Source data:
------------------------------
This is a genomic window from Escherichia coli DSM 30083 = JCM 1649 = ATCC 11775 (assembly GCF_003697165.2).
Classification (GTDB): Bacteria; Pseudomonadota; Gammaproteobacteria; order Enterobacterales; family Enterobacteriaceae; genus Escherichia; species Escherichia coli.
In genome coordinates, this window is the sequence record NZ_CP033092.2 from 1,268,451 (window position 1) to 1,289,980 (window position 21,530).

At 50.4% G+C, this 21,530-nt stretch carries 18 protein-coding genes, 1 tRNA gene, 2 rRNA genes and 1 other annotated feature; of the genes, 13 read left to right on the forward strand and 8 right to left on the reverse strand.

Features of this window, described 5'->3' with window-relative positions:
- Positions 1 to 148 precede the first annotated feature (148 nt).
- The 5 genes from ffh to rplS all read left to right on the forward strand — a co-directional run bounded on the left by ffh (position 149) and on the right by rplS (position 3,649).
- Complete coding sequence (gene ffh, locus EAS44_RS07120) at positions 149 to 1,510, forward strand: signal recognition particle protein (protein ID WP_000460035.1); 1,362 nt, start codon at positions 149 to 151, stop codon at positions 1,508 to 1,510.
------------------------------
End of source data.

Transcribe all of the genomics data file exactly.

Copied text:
This is a genomic window from Escherichia coli DSM 30083 = JCM 1649 = ATCC 11775 (assembly GCF_003697165.2).
Classification (GTDB): Bacteria; Pseudomonadota; Gammaproteobacteria; order Enterobacterales; family Enterobacteriaceae; genus Escherichia; species Escherichia coli.
In genome coordinates, this window is the sequence record NZ_CP033092.2 from 1,268,451 (window position 1) to 1,289,980 (window position 21,530).

At 50.4% G+C, this 21,530-nt stretch carries 18 protein-coding genes, 1 tRNA gene, 2 rRNA genes and 1 other annotated feature; of the genes, 13 read left to right on the forward strand and 8 right to left on the reverse strand.

Features of this window, described 5'->3' with window-relative positions:
- Positions 1 to 148 precede the first annotated feature (148 nt).
- The 5 genes from ffh to rplS all read left to right on the forward strand — a co-directional run bounded on the left by ffh (position 149) and on the right by rplS (position 3,649).
- Complete coding sequence (gene ffh, locus EAS44_RS07120) at positions 149 to 1,510, forward strand: signal recognition particle protein (protein ID WP_000460035.1); 1,362 nt, start codon at positions 149 to 151, stop codon at positions 1,508 to 1,510.